Last Updated: 9-27-2016
Along with the fun of summer, for many dogs there is a somewhat unpleasant side effect of the romps in the grass and ocean..the hot spot! Hot spots are areas of fur that become very inflamed after an allergic trigger. The pet may have been stung by a bug, had matted wet fur or had contact with an allergic trigger.
Within just hours, the area can become acutely worse as the itch triggers the dog to lick and chew. Hot spots usually occur on just a single spot and can range greatly in severity.
Golden Retrievers are commonly affected as well as many other allergy –prone breeds such as Bichon Frise, Labradors and Wheaton Terriers. Common locations are the hind end, neck and inguinal area.
Diagnosis is relatively simple as they all tend to look very similar. They may also have an odor due to secondary bacterial infections. Treatment can be varied as the severity can vary significantly in each dog. I like to compare it to those of us that get poison ivy like I used to get as a kid. You are miserable for a few days thinking the itch will never go away but then finally it does.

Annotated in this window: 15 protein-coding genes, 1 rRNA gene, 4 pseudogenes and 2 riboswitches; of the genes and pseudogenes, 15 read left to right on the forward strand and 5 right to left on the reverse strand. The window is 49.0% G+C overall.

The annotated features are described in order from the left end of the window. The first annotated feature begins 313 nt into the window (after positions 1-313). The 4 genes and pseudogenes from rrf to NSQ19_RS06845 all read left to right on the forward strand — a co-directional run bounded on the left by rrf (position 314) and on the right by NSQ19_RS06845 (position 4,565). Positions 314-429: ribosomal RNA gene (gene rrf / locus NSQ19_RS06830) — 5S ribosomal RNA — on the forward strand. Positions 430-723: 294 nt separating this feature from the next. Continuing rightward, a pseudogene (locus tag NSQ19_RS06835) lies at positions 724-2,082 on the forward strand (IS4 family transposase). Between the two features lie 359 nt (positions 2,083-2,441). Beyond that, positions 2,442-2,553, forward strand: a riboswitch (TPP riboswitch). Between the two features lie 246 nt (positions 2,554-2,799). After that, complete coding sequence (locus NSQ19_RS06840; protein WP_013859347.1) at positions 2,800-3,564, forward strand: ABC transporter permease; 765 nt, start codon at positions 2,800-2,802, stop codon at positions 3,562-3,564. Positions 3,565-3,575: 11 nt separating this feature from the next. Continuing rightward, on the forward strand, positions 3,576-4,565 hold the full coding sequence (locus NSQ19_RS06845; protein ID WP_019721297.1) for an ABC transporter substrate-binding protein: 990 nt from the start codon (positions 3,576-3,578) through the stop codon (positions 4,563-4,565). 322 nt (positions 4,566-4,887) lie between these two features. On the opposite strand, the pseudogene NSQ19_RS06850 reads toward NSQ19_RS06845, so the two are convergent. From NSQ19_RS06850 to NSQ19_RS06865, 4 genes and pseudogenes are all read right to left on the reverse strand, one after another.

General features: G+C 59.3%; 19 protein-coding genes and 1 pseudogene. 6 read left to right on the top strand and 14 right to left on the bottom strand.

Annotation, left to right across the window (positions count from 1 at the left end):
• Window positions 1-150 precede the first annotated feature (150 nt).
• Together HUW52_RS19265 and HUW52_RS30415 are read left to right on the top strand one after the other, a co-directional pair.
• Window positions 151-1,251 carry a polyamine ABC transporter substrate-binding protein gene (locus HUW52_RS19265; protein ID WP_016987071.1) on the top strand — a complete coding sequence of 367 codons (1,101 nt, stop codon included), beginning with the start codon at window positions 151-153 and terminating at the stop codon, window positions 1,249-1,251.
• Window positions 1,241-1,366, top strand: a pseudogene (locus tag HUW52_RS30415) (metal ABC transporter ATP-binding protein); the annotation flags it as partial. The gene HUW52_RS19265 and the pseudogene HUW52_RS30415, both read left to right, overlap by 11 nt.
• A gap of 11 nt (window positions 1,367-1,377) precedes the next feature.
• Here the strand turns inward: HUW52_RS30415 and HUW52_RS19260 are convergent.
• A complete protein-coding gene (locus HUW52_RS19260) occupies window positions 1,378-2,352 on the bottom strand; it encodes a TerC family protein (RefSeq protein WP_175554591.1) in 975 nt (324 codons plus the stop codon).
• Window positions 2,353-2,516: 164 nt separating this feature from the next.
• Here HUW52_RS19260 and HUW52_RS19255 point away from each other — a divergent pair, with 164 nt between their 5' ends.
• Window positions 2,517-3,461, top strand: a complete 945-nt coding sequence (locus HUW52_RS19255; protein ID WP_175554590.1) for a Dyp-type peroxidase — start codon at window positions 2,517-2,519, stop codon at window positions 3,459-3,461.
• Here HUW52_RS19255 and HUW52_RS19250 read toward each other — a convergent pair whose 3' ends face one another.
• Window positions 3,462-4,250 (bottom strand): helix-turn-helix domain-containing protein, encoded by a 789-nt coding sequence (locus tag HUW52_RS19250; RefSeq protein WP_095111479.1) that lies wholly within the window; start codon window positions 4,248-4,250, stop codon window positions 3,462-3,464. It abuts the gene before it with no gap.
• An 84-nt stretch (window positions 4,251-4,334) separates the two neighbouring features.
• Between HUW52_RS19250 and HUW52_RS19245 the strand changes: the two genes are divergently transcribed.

Some people are able to cope with the itch and a few lesions, others may need steroids like prednisone to help them from itching too much! We try to match the treatment to the patient and their severity of signs.
- It is best to always clip and clean the area so that more hair does not mat the area
- Try to keep the area dry by using something as simple as green tea (tannic acid dries it out) or Gold Bond Powder (menthol) to “cool “ the heat
- Topical products such as Hydro-B are astringents that help dry up the moistness
- Benadryl is an antihistamine that can help alleviate the itch and take the pet’s mind off it. An OTC product, it can be dosed at 1mg per pound up to three times daily for otherwise healthy dogs. (If your dog is on any other medications, please call the office for recommendations)
- Some of our patients may require prescription medications such as steroids and antibiotics